The death toll continued to rise, as the New York Times reported that local officials now say that at least 46 deaths were related to or suspected to be related to the storm, and cautioned that the number could still rise.

In Houston, where thousands of people had been pulled to safety from stranded vehicles and rooftops, city work crews collected trash and cleared debris-choked streets, and people by the thousands returned to their homes to see what was left of their belongings, the Times said.

Flooding remained severe in eastern Texas and western Louisiana, but the storm is starting to lose its tropical characteristics as it moves toward the Ohio Valley, according to the National Weather Service.


(7:42 a.m. ET) Tropical Storm Harvey made landfall for the third time in five days, hitting western Louisiana at the border with Texas, according to NBC and other outlets. The area is expecting six to 10 inches of additional rainfall. Parts of Louisiana and nearby Southern states, including Mississippi, Alabama, and Arkansas, are expected to see tornadoes as the storm moves northeast towards Kentucky.

Rain is expected to continue in Texas through Friday, with total rainfall expected to exceed 50 inches, according to the New York Times.


(2:48 p.m. ET) Tropical Storm Harvey has broken the all-time Texas rainfall record from a tropical storm or hurricane, the National Weather Service said Tuesday.

Southeast of Houston, a rain gauge at Mary’s Creek at Winding Road has picked up 49.32 inches of rain from Harvey, the weather service said. This broke the record of 48 inches set in Medina, TX, from Amelia in 1978.

It’s only three inches from the all-time U.S. rainfall record from a tropical cyclone, which was 52 inches in Hawaii from Hurricane Hiki in 1950, according to historical news reports.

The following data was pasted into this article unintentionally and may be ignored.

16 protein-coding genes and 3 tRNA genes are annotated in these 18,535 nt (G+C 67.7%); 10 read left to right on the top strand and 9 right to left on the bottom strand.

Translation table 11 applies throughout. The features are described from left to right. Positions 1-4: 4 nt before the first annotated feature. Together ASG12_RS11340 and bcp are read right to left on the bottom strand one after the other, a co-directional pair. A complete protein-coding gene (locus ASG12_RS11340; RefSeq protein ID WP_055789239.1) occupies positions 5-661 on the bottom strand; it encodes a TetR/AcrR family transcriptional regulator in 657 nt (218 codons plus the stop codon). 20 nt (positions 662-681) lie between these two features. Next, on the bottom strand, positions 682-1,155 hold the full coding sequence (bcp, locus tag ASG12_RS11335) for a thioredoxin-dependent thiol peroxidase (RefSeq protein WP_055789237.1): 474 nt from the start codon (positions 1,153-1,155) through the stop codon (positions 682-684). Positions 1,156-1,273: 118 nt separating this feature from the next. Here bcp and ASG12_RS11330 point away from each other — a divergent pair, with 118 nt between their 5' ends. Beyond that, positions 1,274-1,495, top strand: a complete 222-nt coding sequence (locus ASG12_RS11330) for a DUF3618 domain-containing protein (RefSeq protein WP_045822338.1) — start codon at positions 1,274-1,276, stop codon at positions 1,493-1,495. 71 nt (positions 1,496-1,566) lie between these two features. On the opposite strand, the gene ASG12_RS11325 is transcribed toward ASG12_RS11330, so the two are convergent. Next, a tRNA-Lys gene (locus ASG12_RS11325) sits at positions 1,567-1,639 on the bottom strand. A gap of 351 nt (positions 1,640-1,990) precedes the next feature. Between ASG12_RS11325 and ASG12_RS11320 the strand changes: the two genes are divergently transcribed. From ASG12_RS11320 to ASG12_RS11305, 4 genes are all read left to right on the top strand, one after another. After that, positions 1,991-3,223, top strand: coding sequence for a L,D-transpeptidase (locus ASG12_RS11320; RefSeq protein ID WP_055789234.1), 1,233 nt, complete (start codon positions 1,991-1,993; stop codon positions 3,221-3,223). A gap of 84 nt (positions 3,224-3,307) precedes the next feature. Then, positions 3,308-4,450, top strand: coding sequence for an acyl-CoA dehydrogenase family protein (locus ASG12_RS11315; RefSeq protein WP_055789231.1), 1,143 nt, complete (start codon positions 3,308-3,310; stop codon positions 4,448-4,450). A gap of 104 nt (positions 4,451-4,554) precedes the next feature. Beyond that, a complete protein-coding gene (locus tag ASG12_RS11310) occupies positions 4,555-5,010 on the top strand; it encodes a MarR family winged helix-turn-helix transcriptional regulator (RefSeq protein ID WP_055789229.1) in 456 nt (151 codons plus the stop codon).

Gov. Greg Abbott of Texas, calling the storm “one of the largest disasters America has ever faced,” said the region would not recover anytime soon (NY TIMES).

President Donald Trump, along with the first lady, visited Texas to see the devastation firsthand and speak to victims.


(4 a.m. ET): President Donald Trump has declared a state of emergency for Louisiana ahead of expected flooding in the state as a result of storms produced by the tropical storm, according to the Washington Post and other outlets. The move allows federal resources, primarily the Federal Emergency Management Agency, to be allocated to efforts in the area. Louisiana Governor John Bel Edwards, in a statement on August 27, had requested that the president declare the state of emergency as the National Weather Center predicted up to two feet of rainfall in parts of the state.

(8 a.m. ET): Early on August 28, overfilled reservoirs in the Houston area were opened by the Army Corp of Engineers in an effort to reduce the flooding impact on surrounding areas, according to NPR and other outlets. The opening of the reservoirs, however, is expected to cause greater flooding to the Houston area.

Jeff Cross

Jeff Cross is the ISSA media director, with publications that include Cleaning & Maintenance Management, ISSA Today, and Cleanfax magazines. He is the previous owner of a successful cleaning and restoration firm. He also works as a trainer and consultant for business owners, managers, and front-line technicians. He can be reached at [email protected].